The ship was anchored and we had to take a tender ashore. Dora and I caught an early tender, along with Don and Beth and the Moll family. We spent the morning exploring the shops and local sights. The Poesia was the last cruise ship for the season and shops were literally closing up and boarding windows for the winter as we left.

We enjoyed a lobster lunch in a local restaurant followed by a tour through the Acadia National Park. Acadia National Park has spectacular views and plenty of wildlife. We visited the area of known as Cadillac Mountain, named after a French Explorer of the same name. Cadillac Mountain is one of the first places in the United States to see the sunrise. One thing we learned was a day was not nearly long enough to appreciate Acadia. We will have to make a return trip when we can spend more time exploring the area. Time to leave came all too soon. We had two more stops before returning to New York.

Our next stop was Boston, which is about 183 nautical miles from Bar Harbor. We arrived in Boston about 7:00 AM on Thursday October 27. Boston was the only stop we encountered bad weather. It was cold, windy, and rainy the day we arrived so opted to stay on the ship and relax. Dora and I have both been to Boston before and so we enjoyed a relaxing day on board.

 The Moll family went to town and visited the Bull and Finch Pub. This is the location where the exterior shots for the TV show Cheers were made. Upstairs is the set used for the bar scenes.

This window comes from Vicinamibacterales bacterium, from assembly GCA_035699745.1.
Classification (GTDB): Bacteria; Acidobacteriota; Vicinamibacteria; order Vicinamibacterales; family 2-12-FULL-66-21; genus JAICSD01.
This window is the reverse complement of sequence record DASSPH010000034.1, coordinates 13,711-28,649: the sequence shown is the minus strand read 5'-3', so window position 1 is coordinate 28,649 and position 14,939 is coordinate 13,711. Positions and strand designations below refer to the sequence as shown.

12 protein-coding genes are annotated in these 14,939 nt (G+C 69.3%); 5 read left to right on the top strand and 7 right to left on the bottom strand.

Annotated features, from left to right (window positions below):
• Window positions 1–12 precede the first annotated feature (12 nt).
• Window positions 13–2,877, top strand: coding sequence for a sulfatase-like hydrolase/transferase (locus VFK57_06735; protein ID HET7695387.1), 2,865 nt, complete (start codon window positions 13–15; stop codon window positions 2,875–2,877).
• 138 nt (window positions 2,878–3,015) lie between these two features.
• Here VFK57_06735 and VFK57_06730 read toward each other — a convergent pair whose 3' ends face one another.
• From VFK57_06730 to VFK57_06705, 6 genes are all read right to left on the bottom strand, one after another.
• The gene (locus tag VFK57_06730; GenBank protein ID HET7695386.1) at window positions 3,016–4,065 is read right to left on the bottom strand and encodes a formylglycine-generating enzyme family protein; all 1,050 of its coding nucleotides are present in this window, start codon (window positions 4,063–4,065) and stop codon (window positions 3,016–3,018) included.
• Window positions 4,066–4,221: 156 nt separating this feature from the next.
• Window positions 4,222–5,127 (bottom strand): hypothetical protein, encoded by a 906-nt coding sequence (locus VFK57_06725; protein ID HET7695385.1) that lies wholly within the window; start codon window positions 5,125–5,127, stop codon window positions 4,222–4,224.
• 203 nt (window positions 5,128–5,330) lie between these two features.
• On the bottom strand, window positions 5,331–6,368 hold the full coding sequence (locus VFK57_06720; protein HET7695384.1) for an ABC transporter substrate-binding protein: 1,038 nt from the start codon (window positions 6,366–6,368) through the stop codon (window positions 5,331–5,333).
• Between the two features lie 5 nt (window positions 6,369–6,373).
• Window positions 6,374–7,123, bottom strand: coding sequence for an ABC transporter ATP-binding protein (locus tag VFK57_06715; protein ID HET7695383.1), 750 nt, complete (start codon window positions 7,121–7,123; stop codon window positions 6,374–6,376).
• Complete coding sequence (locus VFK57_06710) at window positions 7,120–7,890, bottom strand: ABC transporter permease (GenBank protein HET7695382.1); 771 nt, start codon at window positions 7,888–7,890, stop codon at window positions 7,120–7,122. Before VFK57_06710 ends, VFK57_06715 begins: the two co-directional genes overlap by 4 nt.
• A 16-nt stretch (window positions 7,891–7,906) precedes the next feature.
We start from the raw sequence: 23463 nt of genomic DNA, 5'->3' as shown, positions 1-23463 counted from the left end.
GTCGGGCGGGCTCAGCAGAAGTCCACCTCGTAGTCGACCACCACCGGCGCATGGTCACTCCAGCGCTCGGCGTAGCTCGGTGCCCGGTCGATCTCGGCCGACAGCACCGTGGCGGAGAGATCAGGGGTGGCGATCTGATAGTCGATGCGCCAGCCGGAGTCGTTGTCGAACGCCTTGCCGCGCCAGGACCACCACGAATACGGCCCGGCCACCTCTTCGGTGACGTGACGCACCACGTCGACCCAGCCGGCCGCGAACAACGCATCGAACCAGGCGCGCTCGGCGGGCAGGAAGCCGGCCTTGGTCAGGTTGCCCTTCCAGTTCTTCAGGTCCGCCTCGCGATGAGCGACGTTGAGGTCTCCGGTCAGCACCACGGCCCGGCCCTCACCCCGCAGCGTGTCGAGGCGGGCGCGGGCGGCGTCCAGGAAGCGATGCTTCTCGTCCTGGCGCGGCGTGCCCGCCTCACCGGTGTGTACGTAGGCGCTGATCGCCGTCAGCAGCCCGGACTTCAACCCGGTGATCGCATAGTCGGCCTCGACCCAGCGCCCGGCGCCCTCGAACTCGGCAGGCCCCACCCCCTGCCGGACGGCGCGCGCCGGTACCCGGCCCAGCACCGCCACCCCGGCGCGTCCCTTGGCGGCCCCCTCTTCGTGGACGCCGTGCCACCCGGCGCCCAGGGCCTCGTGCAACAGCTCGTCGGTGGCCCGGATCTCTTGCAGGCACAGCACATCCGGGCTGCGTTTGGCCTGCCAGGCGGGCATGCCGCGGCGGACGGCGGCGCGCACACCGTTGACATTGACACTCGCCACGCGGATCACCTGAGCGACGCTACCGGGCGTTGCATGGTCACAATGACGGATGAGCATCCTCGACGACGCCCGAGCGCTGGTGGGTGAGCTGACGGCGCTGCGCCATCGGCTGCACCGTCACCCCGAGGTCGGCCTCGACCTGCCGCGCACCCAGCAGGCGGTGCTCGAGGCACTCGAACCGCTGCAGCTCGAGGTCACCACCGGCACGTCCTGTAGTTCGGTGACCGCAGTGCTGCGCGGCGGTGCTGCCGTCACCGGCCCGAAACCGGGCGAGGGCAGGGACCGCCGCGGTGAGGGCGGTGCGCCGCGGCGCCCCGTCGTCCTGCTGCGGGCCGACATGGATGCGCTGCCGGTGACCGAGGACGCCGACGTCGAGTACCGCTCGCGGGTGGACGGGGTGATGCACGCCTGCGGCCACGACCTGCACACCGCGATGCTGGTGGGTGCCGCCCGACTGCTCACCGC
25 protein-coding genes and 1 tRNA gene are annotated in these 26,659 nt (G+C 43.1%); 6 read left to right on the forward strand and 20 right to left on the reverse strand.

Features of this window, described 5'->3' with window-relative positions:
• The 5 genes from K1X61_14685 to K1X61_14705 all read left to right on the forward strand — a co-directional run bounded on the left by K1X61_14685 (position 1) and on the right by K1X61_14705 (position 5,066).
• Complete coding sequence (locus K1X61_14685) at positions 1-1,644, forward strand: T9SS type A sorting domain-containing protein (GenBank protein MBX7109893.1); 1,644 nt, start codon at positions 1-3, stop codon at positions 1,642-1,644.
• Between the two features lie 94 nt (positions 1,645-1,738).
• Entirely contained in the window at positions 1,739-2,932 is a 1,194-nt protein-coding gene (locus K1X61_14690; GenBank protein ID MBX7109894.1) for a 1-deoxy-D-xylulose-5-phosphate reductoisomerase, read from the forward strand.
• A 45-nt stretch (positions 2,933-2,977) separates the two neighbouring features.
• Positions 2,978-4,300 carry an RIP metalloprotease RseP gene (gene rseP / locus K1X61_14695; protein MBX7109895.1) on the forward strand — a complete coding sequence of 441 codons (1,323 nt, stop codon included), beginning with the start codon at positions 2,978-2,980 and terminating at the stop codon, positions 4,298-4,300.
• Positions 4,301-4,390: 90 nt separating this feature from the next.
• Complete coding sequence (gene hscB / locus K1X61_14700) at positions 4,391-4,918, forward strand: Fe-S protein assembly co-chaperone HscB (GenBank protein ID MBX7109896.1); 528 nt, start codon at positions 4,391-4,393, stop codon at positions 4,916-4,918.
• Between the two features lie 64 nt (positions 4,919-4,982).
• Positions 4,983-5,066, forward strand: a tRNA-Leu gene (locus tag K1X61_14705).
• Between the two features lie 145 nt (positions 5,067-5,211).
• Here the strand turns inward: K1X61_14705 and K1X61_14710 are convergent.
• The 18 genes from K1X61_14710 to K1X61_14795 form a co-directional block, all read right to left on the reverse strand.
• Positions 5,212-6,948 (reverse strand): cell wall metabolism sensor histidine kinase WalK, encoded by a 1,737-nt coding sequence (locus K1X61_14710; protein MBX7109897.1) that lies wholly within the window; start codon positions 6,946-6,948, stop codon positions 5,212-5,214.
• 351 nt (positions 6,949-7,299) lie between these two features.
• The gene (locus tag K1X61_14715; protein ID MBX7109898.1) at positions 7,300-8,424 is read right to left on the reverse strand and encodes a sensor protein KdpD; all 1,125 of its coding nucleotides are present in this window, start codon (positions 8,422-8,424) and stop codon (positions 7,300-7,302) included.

About 228 nautical miles south of Boston is Newport, RI, our last stop before returning to New York. Newport is a summer home to some of the wealthiest families in the United States. Their "summer cottages"  was home to the Astors, Vanderbuilts, and Belmonts who made fortunes in railroads, coal, oil, and steel. Newport is more than a show of wealth. Newport has a remarkable history, much of which is still visible. Newport has strong historical ties to the America's Cup. In 1929 the J-Class boats were chosen for America's Cup and the venue was moved to Newport. The first races held in Newport were in 1930. Newport remained the venue for America's Cup for over 50 years, until 1983 when Australia won the cup for the first time.

One of the attractions we were able to visit was the Rose Island lighthouse. At one time Rose Island was a fort. The fort soon became outdated and in 1870 the lighthouse. The lighthouse was decommissioned in 1971 after completion of the Newport Bridge. We were only on the island about an hour or so and it just wasn't enough time to fully appreciate the history and features of the lighthouse and surrounding property.

We departed Newport Friday evening around 6:00 PM for our return leg to New York, about 134 nautical miles away. After dinner and a show we went back to our cabin to pack and get ready to leave the ship Saturday morning. I woke up about 5:30 Saturday morning, just in time to see the Statue of Liberty in our balcony window. I only had time for a quick photo. We were docked and off the ship by 7:00 AM.

With the exception of the one day in Boston, the weather held for the enitre trip. When we got in the taxi to go to Penn Station to catch our train there was a light rain. We left Penn Station at 2:00 PM for our return trip to Atlanta. By the time our train pulled out of the station the rain had turned to snow. We were treated to snowfall all the way to Washington DC. The train trip home was without incident and we arrived safely Sunday morning, exactly at 7:00 AM. Our friend, Dennis Slaton, was on hand to pick us up.